Saturday, November 27, 2010

Axiom (2010)

This past September, the Toronto Urban Film Festival (TUFF) announced its 2010 list of award-winning, minute-long silent films. TUFF films, produced by new and established artists around the world, run in loops on the Toronto Transit Commission’s (TTC’s) platform-level information boards, operated by OneStop Media. The boards have no speakers, so any film shown on them must run silent. This year’s ‘The Medium is the Message’ category-winner, and third-place winner overall, was Axiom.

Axiom is a tough little film to get your head around. Not because it’s deep or not deep, but because it burdens viewers with particular responsibility. It’s not enough to interpret Axiom; you also have to decide what you’re watching—a poem, maybe; decorative images; something analytical—and commit to that decision, at least for 60-seconds. Online, you have the luxury of watching the film again and again, taking different perspectives if you wish, focusing on different elements of the image each time, but in the subway tunnel, things would’ve been different. I believe many transit riders, even very similar transit riders, observed Axiom and took from it very different experiences, because they weren’t watching exactly the same thing. Now, I’ve had the opportunity to correspond with the film’s creator, Philadelphia-based artist Sally Grizzell Larson, and she’s given me the insight that comes with better background information. But more detail about the film’s various source materials doesn’t generate answers. Axiom is not the sum its parts; it’s the continuous summing of them.

Still from Olympia (1938)

Larson’s images are the twirling, arching, floating divers from Leni Riefenstahl’s 1938 film, Olympia, slowed or sped up to fit her visual space. Here, as in the original film, the divers’ elegant movement seems like a fragmentary ode to the human form. But unlike their 1938 predecessors, the divers in Axiom seem to dive into mist—fuzzy white spaces through which little detail penetrates. Larson explains:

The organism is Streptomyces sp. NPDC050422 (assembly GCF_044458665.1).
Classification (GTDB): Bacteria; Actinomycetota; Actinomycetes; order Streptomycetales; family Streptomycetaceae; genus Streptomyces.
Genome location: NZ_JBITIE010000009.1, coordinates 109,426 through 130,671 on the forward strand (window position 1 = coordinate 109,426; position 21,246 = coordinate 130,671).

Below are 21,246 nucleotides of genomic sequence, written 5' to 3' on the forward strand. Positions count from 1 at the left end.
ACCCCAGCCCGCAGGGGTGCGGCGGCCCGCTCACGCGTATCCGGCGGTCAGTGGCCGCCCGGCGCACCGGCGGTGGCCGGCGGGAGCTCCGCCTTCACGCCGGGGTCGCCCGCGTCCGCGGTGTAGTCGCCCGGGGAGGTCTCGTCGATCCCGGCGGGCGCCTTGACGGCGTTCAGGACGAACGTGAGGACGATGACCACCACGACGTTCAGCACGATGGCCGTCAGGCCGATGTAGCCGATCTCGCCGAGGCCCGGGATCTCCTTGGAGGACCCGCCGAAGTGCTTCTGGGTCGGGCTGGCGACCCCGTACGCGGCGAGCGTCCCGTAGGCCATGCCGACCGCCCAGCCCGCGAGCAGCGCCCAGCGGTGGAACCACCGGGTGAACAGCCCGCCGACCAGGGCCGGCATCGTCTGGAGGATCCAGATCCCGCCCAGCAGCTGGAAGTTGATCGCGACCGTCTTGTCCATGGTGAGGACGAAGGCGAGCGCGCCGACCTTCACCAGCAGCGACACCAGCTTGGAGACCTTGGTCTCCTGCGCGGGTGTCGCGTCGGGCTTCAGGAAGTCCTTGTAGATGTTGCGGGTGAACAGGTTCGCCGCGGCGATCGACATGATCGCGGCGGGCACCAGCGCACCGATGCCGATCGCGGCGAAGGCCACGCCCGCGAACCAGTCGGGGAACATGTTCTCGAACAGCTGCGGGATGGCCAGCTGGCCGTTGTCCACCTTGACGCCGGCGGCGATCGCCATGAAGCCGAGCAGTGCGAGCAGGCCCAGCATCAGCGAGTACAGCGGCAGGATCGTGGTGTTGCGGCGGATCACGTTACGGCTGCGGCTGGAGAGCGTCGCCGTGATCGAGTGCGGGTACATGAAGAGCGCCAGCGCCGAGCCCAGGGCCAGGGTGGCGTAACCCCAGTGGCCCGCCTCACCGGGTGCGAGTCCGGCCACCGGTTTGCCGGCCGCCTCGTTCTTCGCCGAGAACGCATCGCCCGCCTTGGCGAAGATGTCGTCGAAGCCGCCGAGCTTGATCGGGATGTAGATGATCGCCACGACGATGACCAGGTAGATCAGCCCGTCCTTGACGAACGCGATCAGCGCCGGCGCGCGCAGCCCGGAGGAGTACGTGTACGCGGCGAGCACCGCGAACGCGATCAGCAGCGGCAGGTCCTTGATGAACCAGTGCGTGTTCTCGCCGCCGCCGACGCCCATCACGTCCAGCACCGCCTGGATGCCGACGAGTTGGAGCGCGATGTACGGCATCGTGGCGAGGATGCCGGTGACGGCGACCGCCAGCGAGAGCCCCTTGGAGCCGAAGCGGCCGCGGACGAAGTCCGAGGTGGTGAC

“At the time, I was immersed in editing another short video (curiously, one that’s silent for the first two minutes) and happened to intersect an image from… Olympia. I ordered the DVD immediately, and in the days before it arrived, mulled over how the piece might come together…

… I played the film on my computer, shooting parts directly from the screen, and had no problem with the fact that the image quality would be less than stellar, especially since the original isn’t.

Riefenstahl’s images make it quite clear where—and into what—the divers are diving, while Larson’s divers often seem to fly through a blank ether, itself a memorable and unsettling image. Axiom focuses on the suspension of these physical artists in their moments of creating. We know gravity is irresistible. The end result of every dive—the splash in the pool—is inevitable, we know that too. Success is not flight, but the expression of poise, creativity and beauty before the end, while creating an illusion of not falling at all.

This is a lot to think about, but it isn’t the whole film. Below these images Larson places text—dense text, with an academic bent, and in a minutes’ time you simply can’t focus on both. The text is a selection from Nineteenth Century Modern. The Functional Tradition in Victorian Design, written in 1970 by Herwin Schaefer, a German-American art historian who specialized in architecture, decorative arts and design. The text was originally prose:

Manufactured forms are geometric and we respond to geometry because geometry communicates to us a feeling that some higher dispensation is being subserved, which thus becomes a pleasure of the mind and a feeling that we are satisfying the laws that govern our being.